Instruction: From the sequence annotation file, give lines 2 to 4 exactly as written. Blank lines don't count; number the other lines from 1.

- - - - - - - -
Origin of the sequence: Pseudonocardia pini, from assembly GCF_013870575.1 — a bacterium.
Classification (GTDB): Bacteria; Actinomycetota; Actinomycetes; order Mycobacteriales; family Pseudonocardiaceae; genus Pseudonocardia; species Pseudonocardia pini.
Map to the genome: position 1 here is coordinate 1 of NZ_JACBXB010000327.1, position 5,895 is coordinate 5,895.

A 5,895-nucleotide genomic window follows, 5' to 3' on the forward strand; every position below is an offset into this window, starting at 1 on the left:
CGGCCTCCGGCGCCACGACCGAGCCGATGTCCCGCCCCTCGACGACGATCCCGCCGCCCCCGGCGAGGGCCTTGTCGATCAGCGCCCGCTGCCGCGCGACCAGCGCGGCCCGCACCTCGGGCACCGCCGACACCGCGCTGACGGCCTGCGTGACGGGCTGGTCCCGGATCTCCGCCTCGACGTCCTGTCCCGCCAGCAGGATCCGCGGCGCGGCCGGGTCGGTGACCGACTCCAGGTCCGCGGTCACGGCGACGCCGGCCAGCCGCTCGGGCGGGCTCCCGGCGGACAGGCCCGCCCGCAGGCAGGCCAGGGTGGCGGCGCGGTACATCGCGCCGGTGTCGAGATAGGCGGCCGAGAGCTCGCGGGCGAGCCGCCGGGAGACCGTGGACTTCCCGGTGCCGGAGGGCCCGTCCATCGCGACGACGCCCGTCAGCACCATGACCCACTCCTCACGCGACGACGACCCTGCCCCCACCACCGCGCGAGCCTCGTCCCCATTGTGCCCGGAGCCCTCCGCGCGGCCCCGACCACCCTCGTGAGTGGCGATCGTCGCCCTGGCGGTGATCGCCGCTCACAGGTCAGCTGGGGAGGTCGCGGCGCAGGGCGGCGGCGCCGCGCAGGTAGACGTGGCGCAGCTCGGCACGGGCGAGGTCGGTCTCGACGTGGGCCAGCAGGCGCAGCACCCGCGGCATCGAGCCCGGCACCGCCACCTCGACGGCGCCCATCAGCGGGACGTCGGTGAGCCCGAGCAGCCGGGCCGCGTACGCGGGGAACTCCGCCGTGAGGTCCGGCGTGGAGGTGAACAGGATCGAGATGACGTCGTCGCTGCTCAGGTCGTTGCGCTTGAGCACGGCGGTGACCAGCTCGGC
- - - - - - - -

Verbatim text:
Classification (GTDB): Bacteria; Actinomycetota; Actinomycetes; order Mycobacteriales; family Pseudonocardiaceae; genus Pseudonocardia; species Pseudonocardia pini.
Map to the genome: position 1 here is coordinate 1 of NZ_JACBXB010000327.1, position 5,895 is coordinate 5,895.

A 5,895-nucleotide genomic window follows, 5' to 3' on the forward strand; every position below is an offset into this window, starting at 1 on the left: